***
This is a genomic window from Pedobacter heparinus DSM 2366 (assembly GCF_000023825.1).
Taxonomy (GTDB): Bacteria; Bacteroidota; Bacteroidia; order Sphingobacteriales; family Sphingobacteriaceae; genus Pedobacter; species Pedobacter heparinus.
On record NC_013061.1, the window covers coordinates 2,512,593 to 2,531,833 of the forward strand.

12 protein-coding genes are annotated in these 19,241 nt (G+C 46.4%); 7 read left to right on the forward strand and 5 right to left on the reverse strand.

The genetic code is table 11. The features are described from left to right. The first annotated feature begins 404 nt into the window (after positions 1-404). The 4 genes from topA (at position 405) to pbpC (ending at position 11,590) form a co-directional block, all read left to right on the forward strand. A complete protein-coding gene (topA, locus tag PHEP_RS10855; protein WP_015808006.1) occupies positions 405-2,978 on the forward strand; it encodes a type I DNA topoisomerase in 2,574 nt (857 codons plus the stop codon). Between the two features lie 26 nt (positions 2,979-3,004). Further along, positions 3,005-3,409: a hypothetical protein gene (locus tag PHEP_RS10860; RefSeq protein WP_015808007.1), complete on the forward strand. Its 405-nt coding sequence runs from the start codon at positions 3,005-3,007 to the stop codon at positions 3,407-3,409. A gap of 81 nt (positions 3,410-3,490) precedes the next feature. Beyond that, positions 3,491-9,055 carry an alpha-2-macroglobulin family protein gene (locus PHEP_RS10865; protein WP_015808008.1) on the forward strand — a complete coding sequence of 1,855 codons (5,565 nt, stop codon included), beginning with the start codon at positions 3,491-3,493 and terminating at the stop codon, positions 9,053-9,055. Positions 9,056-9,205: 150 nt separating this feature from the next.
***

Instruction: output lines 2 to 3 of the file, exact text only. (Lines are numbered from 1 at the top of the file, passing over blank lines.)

Taxonomy (GTDB): Bacteria; Bacteroidota; Bacteroidia; order Sphingobacteriales; family Sphingobacteriaceae; genus Pedobacter; species Pedobacter heparinus.
On record NC_013061.1, the window covers coordinates 2,512,593 to 2,531,833 of the forward strand.